Appropriately, Thanksgiving is a time to give thanks – other than just for the delicious food that may be set before us.
“As we come together with friends, family, and neighbors to celebrate, let us set aside our daily concerns and give thanks for the providence bestowed upon us,” President Barack Obama stated in his proclamation declaring Nov. 24, 2011 as a National Day of Thanksgiving.
Our nation’s Thanksgiving tradition can be traced back to the early settlers of the Plymouth colony. In 1863, President Abraham Lincoln first proclaimed a national day of thanksgiving on the last Thursday in November. The official observance of Thanksgiving was clarified under President Franklin D. Roosevelt to be commemorated on the fourth Thursday in November.
“As we gather in our communities and in our homes, around the table or near the hearth, we give thanks to each other and to God for the many kindnesses and comforts that grace our lives,” President Obama stated in his proclamation. “Let us pause to recount the simple gifts that sustain us, and resolve to pay them forward in the year to come.”
To put it another way, take the time to count your blessings.
Counting or math may not intrigue everyone. But, with help from the Census Bureau and media outlets, here are some numbers to aid in showing the national impact of Thanksgiving:
• 248 million – The number of turkeys expected to be raised in the U.S. in 2011. That is 2 percent higher than the number of turkeys raised during 2010. The turkeys produced in 2010 weighed 7.11 billion pounds and were valued at $4.37 billion.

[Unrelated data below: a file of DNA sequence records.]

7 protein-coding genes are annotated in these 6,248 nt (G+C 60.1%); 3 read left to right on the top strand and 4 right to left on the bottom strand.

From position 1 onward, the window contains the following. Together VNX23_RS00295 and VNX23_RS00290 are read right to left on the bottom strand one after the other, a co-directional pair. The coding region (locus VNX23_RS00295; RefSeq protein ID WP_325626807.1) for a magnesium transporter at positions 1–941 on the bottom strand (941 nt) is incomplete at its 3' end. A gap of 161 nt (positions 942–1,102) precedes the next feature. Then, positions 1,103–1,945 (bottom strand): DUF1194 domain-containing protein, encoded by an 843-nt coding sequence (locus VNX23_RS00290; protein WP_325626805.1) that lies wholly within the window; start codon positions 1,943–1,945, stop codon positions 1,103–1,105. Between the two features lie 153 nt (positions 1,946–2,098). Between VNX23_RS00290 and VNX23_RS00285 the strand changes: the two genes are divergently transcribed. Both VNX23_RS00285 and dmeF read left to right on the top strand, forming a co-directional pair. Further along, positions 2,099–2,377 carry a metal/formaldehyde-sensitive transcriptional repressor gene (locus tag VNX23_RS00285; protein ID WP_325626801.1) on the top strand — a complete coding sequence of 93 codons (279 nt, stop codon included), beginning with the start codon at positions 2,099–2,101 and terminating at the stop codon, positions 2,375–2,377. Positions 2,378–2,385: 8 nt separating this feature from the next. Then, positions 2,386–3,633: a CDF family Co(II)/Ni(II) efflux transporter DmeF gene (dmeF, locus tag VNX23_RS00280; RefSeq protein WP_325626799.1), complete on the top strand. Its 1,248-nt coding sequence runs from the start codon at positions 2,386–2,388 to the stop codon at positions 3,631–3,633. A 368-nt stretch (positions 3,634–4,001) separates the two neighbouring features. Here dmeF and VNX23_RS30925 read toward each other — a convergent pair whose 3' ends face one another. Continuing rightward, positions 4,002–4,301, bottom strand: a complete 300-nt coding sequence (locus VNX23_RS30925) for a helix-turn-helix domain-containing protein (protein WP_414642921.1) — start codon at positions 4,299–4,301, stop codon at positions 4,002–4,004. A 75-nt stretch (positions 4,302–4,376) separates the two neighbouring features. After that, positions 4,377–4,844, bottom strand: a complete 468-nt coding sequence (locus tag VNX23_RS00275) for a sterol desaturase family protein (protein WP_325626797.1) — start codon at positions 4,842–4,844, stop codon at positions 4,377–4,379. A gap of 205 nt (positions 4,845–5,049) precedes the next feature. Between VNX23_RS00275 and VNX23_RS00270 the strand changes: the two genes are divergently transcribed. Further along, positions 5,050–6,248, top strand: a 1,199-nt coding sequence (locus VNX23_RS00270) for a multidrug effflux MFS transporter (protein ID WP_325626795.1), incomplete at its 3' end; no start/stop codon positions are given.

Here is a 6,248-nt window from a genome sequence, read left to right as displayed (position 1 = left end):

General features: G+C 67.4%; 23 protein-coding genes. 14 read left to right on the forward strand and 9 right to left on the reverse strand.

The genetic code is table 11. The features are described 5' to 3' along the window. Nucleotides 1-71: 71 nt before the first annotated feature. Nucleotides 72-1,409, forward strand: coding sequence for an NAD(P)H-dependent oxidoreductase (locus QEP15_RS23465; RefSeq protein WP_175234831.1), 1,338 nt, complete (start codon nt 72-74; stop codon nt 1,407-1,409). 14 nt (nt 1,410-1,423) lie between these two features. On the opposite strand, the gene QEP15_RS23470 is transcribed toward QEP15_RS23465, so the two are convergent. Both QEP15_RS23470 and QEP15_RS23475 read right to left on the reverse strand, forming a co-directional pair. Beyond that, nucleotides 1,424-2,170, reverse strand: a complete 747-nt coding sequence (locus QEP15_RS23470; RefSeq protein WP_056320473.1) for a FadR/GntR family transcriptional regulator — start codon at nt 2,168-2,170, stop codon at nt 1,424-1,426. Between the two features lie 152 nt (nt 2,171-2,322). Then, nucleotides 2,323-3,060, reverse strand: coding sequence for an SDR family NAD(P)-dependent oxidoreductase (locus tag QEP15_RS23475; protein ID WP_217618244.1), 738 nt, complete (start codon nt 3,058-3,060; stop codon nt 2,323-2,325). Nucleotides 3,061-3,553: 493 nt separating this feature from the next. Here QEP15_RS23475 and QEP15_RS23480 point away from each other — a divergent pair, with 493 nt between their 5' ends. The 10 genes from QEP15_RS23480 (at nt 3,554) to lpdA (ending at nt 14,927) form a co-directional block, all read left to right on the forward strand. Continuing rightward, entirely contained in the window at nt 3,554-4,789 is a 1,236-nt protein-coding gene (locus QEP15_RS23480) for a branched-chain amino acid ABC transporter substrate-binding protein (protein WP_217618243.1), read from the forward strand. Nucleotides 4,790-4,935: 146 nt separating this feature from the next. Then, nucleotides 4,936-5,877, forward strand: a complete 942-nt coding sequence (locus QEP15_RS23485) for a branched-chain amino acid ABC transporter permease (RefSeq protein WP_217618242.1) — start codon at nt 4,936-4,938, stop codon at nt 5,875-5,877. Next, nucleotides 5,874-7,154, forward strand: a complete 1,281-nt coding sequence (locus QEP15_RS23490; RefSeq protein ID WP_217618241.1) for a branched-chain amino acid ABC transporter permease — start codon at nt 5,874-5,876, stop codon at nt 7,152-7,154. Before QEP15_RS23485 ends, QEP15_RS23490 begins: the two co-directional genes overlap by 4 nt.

• 11.5 million – The preliminary estimate of turkeys South Carolina is expected to raise in 2011, according to the U.S. Department of Agriculture’s National Agricultural Statistics Service. Minnesota, the nation’s top turkey producing state, is expected to raise 46.5 million turkeys in 2011.
• 14,000 – The estimate of the number of soldiers, retirees, civilian employees and family members served a Thanksgiving feast at Fort Jackson in Columbia in 2010. The post’s 12 dining facilities prepared to serve more than 4,000 pounds of turkey, 3,000 pounds of ham and 1,400 pies.
Now, that’s a lot of eating – no matter how you look at it. But, as our nation recovers from the recent economic downturn, let’s be mindful that too many in our communities may not have enough to eat on Thanksgiving – or at other times.
“And as members of our American family make do with less, let us rededicate ourselves to our friends and fellow citizens in need of a helping hand,” President Obama stated in his proclamation as he urged us to give back to those in our communities.
In wishing you a blessed Thanksgiving, let me offer a final number – one. That’s the number of persons it takes to initiate positive change in someone’s life or the community.
It is an honor to serve you in Columbia, and I am grateful for your continued support. As with all matters concerning state government, I want to hear your opinions and suggestions concerning these issues. Please contact me in my Columbia office located at 602 Gressette Office Building. You can reach me, or a member of my staff in Columbia at (803) 212-6008 or by fax at (803) 212-6011. My district office is located at 1305 North Main Street, Marion, SC 29571, the phone number is (843) 423-8237 and the fax number is (843) 431-6049. You may also email me at [email protected]
As always, I also want to supply you with my business phone number so that you will able to reach me easily at any time. My business phone is (843) 423-3904. Please use this information to write, call or email me with your suggestions and concerns regarding issues before the Senate and in our community.